I think I'd rather have that guy be "Really Not There":-)

Of course, if several of playtesters start acting like this when playing my game, that is not a good sign!

TLEberle
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I have a problem. One of my

I have a problem. One of my friends is a playtester. He'll happily play any game I put in front of him, and he'll even put himself at a disadvantage by trying out new and wacky things that people wouldn't think of.

The problem is in the after-play discussion. He will come up with ways to change the game that I don't care for. I don't mean that a thing should be worth another VP or another dollar, or sensible things. I mean things that I specifically don't want because they're not the kind of game that I made, or they're just out and out offensive.

How do I keep him as a playtester but increase the signal to noise ratio?

MondaysHero
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Joined: 07/08/2011
That's a hard one

The best way to deal with a friend who has ideas without ruining the friendship is a tricky subject.
If you're afraid saying something out loud, then I have found the best way to to type up a game report sheet that also doubles as an NDA. In your disclaimer on the NDA state that all ideas or suggestions will be taken into consideration, but that the Game Designer reserves the right to keep certain aspect of the game due to perserving the original intention of the game. That way, if you're making a a game, say about the Old West, and he REALLY wants Orcs added to it, and he brings it up after the game, you can say, "write it down on your playtest report, and I'll take it into consideration." Either your friend will not write it down (in which case you're free) or he will, and you can choose to disregard it. If he brings it up, you can say "I read your comment, and you made a goo argument, but I just didn't feel that Orcs fit into the Tombstone theme I was going for. But I've got it on file. If I decide to turn the game into a fantasy setting, I'll take a look at the idea again." If during you next playtest he brings up the Orcs again, you can either say "write it down..." or you can say. I read your comment on the last report, and I've got it on file.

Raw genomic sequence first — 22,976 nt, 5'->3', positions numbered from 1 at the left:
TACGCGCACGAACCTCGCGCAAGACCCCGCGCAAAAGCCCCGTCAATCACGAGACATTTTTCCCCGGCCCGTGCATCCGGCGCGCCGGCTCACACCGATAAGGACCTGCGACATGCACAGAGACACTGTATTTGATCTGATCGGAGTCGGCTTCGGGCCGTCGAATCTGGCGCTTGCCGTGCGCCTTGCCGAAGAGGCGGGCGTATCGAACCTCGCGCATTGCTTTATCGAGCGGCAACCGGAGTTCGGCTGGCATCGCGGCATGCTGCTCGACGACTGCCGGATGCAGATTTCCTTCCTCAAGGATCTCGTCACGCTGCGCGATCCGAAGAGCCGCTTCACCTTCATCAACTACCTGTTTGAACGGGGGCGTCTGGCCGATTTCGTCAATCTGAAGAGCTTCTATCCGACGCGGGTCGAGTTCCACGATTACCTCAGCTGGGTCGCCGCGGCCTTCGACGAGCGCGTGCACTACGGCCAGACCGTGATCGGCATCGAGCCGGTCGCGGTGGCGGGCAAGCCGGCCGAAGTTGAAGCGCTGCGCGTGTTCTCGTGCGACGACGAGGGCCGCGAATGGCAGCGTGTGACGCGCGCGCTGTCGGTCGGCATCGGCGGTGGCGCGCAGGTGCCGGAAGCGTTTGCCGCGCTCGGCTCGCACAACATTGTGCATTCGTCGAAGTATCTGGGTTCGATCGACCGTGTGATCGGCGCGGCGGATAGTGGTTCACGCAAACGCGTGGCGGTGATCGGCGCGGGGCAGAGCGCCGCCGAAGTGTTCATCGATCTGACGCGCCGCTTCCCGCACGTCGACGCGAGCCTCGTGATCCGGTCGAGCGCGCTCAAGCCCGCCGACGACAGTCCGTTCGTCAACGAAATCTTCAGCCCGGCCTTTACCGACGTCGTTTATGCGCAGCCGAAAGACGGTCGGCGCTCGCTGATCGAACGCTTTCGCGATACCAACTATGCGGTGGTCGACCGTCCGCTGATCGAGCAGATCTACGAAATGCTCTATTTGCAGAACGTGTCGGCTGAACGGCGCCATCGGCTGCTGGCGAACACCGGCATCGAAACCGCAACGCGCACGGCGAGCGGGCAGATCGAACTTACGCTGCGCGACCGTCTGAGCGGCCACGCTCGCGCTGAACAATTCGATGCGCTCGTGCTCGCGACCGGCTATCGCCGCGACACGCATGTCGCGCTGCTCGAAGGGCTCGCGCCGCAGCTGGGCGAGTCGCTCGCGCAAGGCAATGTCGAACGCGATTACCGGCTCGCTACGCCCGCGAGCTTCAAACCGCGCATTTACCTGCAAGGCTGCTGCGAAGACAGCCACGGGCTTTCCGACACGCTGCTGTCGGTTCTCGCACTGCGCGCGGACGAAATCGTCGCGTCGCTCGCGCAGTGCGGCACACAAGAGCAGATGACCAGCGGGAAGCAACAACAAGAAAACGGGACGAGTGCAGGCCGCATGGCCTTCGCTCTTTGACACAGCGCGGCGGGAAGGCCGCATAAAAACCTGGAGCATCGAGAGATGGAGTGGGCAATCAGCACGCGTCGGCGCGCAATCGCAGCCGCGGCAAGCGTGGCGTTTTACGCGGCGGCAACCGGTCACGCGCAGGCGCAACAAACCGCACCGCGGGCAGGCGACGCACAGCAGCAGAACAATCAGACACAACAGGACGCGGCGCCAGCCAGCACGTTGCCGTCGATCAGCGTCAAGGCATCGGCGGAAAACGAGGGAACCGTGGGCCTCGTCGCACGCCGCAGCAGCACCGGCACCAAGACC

Yes, it may cause friction, but with playtesting, you have remain "professional." Just as he is willing to test the heck out of a portion of your game (even to his own disadvantage) you also need to keep records, and maintain a "distance" as the game designer during playtesting. Your friendship is set aside during a playtest, and resumes later on. That's how I handle it anyway.

Good luck!
-Monday

SlyBlu7
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Friends as Testers

I have one friend who is very close to me, our families are friends and we've been pals since we were in diapers. Luckily, he is very much into the gaming scene, every bit as much as I am. If I come up with an idea, he's usually the first guy in line to give it a shot. There are some things that I've learned from playtesting with both this friend, and my "friendly gaming group".

1. Never Underestimate a Solid Friendship
He's given me lots of "noise" feedback, and I've shot him down. Directly. To his face. He shrugged it off. He's a better friend than that - he's not going to tear up his notes and leave in a huff just because I told him that I didn't want to change this or that about the game. And he doesn't hesitate to return the favors. I recall writing up a variation on how to play a standard game, he took the rules home, studied them well, came back and exploited every possible hole in the rulebook. Won the game hands down, and told me flat-out that the game sucked. Not that it was "the worst I had ever done" or that "he expected better from me", just that it was the most awful thing we've ever played together. Point taken, no contest.

2. Friends can help a lot with design